I arrived in Thailand on April 12th, 2016, just in time for the Songkran celebrations, which commenced on the thirteenth of the month.
What an experience it was too!
Arriving from Scotland, I was thrown in at the deep end as Thailand celebrated its New Year. And I have to confess, the Thai people know how to enjoy themselves and have fun.
It was partly because of these festivities and one or two other lifestyle changes, that influenced my decision, not to take my return flight back to my homeland. It was time for me to try something new and I believed that I had discovered just the place to begin a new and exciting life.
When I arrived I was in the company of a fellow Scot and his Thai lady, Kenny and May. Five weeks later, I was on my lonesome. But I managed fine, met knew friends, and of course met a fantastic woman. We hit if off immediately.
Now one year on, It is Songkran again and I was desperate for the celebrations to get underway so that I could venture out with my camera. The first day was a huge disappointment however. There was a lack of bars participating in the event compared to last year, so the hunt for a suitable vantage point to shelter from the water games was not forthcoming.
I sat in a bar overlooking the road but alas, I failed to achieve a clear view of the activities.
Today though, I went alone, found a line of bars on the beach that were all actively immersing people with water as they passed by. I chose somewhere as close as I dared to be, for the safety of my photography equipment. It is allegedly waterproof but I don’t like to chance my luck.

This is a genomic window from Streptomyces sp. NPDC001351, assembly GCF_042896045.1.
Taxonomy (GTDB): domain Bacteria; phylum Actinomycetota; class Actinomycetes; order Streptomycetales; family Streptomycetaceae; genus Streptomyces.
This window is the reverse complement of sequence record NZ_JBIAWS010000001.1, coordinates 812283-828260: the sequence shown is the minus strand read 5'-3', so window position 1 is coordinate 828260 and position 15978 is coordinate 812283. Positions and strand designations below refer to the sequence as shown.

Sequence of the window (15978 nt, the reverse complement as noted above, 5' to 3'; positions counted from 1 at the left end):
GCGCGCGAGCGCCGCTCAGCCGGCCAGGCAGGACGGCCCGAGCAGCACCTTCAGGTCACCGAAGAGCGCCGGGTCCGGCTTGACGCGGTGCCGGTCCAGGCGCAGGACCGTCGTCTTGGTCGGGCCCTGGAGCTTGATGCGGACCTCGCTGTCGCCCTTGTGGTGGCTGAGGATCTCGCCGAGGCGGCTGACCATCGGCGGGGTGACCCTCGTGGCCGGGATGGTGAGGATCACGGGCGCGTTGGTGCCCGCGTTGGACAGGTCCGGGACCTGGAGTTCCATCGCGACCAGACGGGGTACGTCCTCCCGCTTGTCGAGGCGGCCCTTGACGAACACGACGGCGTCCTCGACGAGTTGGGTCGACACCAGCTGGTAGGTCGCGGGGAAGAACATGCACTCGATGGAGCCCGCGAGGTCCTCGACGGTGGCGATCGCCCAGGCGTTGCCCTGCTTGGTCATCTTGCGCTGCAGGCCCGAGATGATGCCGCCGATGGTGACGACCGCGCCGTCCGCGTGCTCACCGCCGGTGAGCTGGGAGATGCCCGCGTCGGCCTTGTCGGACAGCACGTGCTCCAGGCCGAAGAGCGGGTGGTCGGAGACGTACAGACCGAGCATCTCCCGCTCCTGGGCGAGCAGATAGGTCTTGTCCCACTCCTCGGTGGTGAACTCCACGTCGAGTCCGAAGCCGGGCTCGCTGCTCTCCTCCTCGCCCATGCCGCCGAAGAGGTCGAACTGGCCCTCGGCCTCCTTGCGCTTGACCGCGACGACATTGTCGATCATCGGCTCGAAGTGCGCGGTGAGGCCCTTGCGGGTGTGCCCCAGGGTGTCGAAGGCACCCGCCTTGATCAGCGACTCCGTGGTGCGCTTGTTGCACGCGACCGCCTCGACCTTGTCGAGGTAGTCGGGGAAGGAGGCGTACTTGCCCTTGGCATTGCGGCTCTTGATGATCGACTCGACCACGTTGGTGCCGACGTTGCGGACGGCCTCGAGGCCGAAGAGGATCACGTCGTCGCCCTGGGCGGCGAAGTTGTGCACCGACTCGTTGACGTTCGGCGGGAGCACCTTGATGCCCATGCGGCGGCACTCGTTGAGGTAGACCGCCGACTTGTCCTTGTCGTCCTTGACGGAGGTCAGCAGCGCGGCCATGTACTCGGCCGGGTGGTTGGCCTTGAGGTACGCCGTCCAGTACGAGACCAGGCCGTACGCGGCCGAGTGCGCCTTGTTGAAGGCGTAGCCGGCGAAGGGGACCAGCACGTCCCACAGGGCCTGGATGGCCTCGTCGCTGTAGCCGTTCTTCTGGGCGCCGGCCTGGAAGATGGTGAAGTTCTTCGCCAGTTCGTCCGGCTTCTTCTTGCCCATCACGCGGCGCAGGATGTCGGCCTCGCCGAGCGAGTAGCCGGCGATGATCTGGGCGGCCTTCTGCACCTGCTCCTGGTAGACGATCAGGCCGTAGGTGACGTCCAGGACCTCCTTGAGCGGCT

I had my first beer in over a month in bar number one, took some photos and repeated my activity in two other bars close by. Thai people love to have their photo taken and will often approach me to enquire where they may see the photos later. My Facebook friends list grows constantly because of this.
Once I had enough images, I walked through the small alleys, taking the hits from the mixture of welcoming warm water and the incredibly freezing cold wetness from the bars that added copious amounts of ice to their supplies.
The look on people’s faces when they are suddenly saturated in ice cold water is truly worth seeing. It is however, a different experience when it happens to you. Remember it is 32 degrees in Pattaya when someone pours icy fluid down the back of your sweaty shirt. It certainly comes as a surprise!
Songkran is the celebration of Thialand’s New Year and is a “must see” tourist attraction. It offers not only the water sports as I call it but there are parades with people being transported around on the back of lorries dressed as anything from sailors to Thai traditional dress.
Music blares from every bar participating and massive containers are alongside the venues to hold the water, which is dispensed over walkers either by small buckets or water guns.
It is believed that the water washes away bad luck amongst other things. So when a Thai person pours water over your head, they are basically wishing you a Happy New Year and a prosperous future.
When a tourist does it, well its because they are being childish and joining in the fun. And it is highly entertaining for those who like to participate.
Many expats, flee the country at Songkran because they hate the time of year. I prefer to endorse it and engage in it as much as possible. I will offer myself for target practice to any child with a water gun or bucket, then enjoy their huge grins as they see me grimace when I discover the water is Baltic.
This, for me is Thailand. Songkran, the rural provinces with the rice fields, water buffalo and ladies adorned in traditional Thai dress, is what the country is all about.
So if you ever come to the “land of smiles” do it during Songkran. You may never go home again!